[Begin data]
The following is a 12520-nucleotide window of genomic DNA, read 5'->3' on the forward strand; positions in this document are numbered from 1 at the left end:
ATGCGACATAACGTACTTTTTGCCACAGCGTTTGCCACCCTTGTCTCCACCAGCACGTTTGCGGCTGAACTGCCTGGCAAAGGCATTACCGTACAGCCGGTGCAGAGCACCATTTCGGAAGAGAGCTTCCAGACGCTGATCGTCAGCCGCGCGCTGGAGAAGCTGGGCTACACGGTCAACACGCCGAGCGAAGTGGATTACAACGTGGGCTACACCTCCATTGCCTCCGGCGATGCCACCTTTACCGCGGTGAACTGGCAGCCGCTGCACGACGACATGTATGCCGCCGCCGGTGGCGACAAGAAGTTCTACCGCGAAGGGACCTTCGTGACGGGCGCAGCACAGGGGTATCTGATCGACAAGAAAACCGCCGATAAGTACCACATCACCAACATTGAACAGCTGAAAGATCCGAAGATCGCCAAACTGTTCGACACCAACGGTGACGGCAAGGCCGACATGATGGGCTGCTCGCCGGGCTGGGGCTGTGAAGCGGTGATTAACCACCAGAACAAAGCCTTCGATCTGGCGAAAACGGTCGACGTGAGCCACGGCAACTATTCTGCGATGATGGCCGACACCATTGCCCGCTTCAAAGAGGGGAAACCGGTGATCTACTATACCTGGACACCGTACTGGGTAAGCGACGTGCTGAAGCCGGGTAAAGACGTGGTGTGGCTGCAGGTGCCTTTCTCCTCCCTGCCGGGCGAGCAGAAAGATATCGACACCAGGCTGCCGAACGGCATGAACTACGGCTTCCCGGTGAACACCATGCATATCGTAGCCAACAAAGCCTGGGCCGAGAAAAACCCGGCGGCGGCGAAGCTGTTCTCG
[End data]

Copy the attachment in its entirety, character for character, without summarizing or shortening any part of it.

The following is a 12520-nucleotide window of genomic DNA, read 5'->3' on the forward strand; positions in this document are numbered from 1 at the left end:
ATGCGACATAACGTACTTTTTGCCACAGCGTTTGCCACCCTTGTCTCCACCAGCACGTTTGCGGCTGAACTGCCTGGCAAAGGCATTACCGTACAGCCGGTGCAGAGCACCATTTCGGAAGAGAGCTTCCAGACGCTGATCGTCAGCCGCGCGCTGGAGAAGCTGGGCTACACGGTCAACACGCCGAGCGAAGTGGATTACAACGTGGGCTACACCTCCATTGCCTCCGGCGATGCCACCTTTACCGCGGTGAACTGGCAGCCGCTGCACGACGACATGTATGCCGCCGCCGGTGGCGACAAGAAGTTCTACCGCGAAGGGACCTTCGTGACGGGCGCAGCACAGGGGTATCTGATCGACAAGAAAACCGCCGATAAGTACCACATCACCAACATTGAACAGCTGAAAGATCCGAAGATCGCCAAACTGTTCGACACCAACGGTGACGGCAAGGCCGACATGATGGGCTGCTCGCCGGGCTGGGGCTGTGAAGCGGTGATTAACCACCAGAACAAAGCCTTCGATCTGGCGAAAACGGTCGACGTGAGCCACGGCAACTATTCTGCGATGATGGCCGACACCATTGCCCGCTTCAAAGAGGGGAAACCGGTGATCTACTATACCTGGACACCGTACTGGGTAAGCGACGTGCTGAAGCCGGGTAAAGACGTGGTGTGGCTGCAGGTGCCTTTCTCCTCCCTGCCGGGCGAGCAGAAAGATATCGACACCAGGCTGCCGAACGGCATGAACTACGGCTTCCCGGTGAACACCATGCATATCGTAGCCAACAAAGCCTGGGCCGAGAAAAACCCGGCGGCGGCGAAGCTGTTCTCG